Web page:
The even more interesting point is that Islamabad has continued to tinker with the status of these areas. Last year, the apparently independent 'Azad Kashmir’ saw even its marginal autonomy further eroded by the Thirteenth Amendment to the Interim Constitution of Azad Kashmir 1974. The Amendment was rushed through in the Assembly in just two days and transferred the entire powers of the Council – an amalgam of elected and nominated officials – directly to the prime minister of Pakistan. In addition, the new amendment rather notably states “No law providing for preventive detention shall be made except to deal with persons acting in a manner prejudicial to the integrity, security or defense of Azad Jammu and Kashmir or Pakistan or any part thereof.”

That puts paid to the apparent independence theory. ➡ India protested the change on 11 June, 2018 but and let the matter go without undue public activity. It was ignored entirely by international media. In other words, a so-called ‘independent’ entity was virtually made a province of Pakistan, and nobody cared. To cross the ‘T’s and dot the “I’s’, Pakistan chopped, changed and controlled areas that on paper, are entirely outside its constitution. The people of Gilgit-Baltistan — or perhaps even India — can make an international case out of it, if they so wish. It's downright illegal in any court of law.

The question then arises as to why the ‘international community’ (there's no such thing, but it's nice to pretend there is) has taken no note at all of the ambiguous status of Gilgit-Baltistan where it is in effect, the only stateless place in the world?

First, the complete media and communications blackout of the area, where even Pakistani media doesn’t report on it, much less the international reportage. And here’s the mistake – neither did Indian media care to report on it is a reflection of the indifference of New Delhi.

‘Kashmir’ is all over the pages, and PoK is not, not ever, not even now. Pakistan has made sure that Kashmir remained a ‘live’ issue, even through terrorist attacks where everyone knew of Srinagar, stone-pelting and live coverage of Indian counter actions.

Lesson number one for India is that ‘strategic communication’ matters. It mattered during the time of prime minister Jawaharlal Nehru and it matters even more now, in the time of the world wide web. Change this, and do it quickly, by explaining the reasons for a media blackout, the need for peace, and the future plans on elections. At another level,  bring up the very real issues that are ‘live’ in PoK including its vassal status. This is a war being fought not in hushed staterooms, but through a wholly ignorant media. Hand out information and hard data on the web, in newspapers, and on TV.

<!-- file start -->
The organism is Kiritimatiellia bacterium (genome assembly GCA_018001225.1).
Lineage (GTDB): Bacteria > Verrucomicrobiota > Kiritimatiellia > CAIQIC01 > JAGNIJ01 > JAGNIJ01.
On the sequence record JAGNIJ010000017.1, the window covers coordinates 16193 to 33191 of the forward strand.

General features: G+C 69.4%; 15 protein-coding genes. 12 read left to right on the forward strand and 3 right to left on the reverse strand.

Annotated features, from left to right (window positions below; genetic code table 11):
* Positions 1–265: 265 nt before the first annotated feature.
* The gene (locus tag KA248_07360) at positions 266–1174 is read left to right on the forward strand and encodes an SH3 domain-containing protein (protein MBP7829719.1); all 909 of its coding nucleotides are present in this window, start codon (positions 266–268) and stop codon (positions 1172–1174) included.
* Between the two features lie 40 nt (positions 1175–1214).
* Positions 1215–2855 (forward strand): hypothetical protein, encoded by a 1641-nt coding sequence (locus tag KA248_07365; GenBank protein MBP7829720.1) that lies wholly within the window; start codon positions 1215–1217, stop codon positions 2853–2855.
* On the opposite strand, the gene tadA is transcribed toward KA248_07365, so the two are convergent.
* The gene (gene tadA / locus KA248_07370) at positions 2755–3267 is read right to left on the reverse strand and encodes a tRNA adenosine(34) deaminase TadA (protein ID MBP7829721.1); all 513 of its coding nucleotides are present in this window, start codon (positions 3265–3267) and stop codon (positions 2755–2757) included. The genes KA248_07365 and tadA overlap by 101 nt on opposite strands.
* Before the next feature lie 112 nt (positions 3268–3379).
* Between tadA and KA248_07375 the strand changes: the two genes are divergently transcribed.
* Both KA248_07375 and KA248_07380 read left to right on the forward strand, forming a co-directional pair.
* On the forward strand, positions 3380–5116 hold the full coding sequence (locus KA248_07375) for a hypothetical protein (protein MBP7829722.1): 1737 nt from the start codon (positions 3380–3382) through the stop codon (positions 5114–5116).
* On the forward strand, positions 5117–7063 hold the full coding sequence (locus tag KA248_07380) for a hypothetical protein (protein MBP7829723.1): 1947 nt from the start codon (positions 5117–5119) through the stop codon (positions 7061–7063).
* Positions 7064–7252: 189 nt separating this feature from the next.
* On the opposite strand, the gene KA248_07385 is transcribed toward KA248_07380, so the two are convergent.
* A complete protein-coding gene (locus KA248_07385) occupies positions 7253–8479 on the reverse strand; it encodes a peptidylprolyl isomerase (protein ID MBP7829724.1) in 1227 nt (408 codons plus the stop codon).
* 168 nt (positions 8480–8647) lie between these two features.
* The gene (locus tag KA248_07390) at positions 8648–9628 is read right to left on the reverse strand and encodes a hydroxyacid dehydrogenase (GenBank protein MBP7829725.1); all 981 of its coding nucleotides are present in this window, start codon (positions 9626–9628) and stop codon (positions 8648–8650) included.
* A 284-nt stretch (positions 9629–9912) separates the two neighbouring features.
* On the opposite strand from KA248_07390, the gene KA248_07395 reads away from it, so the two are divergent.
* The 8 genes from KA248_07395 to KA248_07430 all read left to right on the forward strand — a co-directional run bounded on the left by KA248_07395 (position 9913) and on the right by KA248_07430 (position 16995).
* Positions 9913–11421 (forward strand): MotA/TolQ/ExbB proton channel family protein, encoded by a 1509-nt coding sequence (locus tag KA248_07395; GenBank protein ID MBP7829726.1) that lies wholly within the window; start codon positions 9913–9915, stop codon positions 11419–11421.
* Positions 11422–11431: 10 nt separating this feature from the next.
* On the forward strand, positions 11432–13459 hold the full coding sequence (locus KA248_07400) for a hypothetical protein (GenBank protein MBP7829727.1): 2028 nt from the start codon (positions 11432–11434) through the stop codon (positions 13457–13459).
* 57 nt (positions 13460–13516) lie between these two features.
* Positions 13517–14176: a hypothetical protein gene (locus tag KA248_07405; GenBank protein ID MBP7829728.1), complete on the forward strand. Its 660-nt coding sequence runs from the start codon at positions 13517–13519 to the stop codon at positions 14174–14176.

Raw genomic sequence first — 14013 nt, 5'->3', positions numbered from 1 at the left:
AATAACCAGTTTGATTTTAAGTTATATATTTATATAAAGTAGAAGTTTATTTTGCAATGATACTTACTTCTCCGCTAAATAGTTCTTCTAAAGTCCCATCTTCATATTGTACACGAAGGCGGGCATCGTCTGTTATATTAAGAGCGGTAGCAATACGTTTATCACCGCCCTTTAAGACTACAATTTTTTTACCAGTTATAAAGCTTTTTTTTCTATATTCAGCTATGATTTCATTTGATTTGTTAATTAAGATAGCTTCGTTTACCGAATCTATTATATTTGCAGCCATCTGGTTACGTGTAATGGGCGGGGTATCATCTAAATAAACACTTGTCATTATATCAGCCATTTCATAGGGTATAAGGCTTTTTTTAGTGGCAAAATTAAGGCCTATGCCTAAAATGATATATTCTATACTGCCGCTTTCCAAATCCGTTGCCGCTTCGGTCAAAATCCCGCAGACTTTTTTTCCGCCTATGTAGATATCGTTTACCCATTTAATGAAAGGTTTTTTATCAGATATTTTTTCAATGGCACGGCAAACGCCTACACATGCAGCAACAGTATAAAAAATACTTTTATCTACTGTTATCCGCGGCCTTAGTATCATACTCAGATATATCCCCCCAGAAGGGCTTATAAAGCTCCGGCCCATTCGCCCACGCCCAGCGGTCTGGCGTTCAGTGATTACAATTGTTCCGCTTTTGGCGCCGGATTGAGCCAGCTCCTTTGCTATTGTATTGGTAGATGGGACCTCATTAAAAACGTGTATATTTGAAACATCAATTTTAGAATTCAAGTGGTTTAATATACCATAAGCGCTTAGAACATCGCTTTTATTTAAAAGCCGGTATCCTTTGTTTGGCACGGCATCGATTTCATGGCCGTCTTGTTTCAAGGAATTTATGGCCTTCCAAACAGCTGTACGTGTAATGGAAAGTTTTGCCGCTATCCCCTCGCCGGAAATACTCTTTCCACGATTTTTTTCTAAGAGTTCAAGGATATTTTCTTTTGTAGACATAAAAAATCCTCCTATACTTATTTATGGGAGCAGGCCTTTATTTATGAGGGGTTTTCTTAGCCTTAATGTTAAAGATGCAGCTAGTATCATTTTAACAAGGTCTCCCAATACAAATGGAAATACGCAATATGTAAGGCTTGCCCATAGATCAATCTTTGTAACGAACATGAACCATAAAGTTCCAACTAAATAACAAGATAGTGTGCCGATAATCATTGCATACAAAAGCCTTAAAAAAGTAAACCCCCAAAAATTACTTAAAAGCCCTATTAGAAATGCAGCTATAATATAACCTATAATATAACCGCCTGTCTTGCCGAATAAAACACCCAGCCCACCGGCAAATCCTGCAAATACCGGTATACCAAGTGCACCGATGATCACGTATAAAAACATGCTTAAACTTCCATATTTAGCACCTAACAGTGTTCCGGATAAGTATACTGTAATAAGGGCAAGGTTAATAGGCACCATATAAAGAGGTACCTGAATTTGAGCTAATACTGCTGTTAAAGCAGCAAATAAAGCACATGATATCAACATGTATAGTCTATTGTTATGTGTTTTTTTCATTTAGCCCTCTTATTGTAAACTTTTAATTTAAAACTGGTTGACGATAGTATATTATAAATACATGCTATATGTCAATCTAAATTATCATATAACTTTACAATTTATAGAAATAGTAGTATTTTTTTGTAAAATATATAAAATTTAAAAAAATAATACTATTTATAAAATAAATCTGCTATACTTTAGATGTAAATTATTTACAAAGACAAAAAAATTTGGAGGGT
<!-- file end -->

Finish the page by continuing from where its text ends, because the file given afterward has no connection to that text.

Lesson number two is even more important. The prime minister’s impassioned address to the nation with a plea to Srinagar to walk alongside Delhi is not enough. The benefits have to pour in and at a very un-government like speed. It means involving NGO’s, the private sector and everyone available to ensure that change is delivered literally on the doorstep in areas relatively unaffected by militancy. There’s not much time. The doomsayers inside and outside the country are waiting for the first sign of failure, and that could be as early as next month, or even next week. So far the enigmatic silence is only deafening.

Third, is a far more difficult task, which is to shut up those loose cannons who are calling for a blitz kreig into PoK.  Pakistan’s sole objective is to cry out that war is imminent and use the narrative of the ‘most dangerous place on earth’. Delhi needs to deny such an eventuality entirely, by stating that we have better things to do, and meanwhile allow the army to simply seal up the Line of Control. Delhi can control the situation in Kashmir through a patient healing process. But it needs to use diktat to control its own party.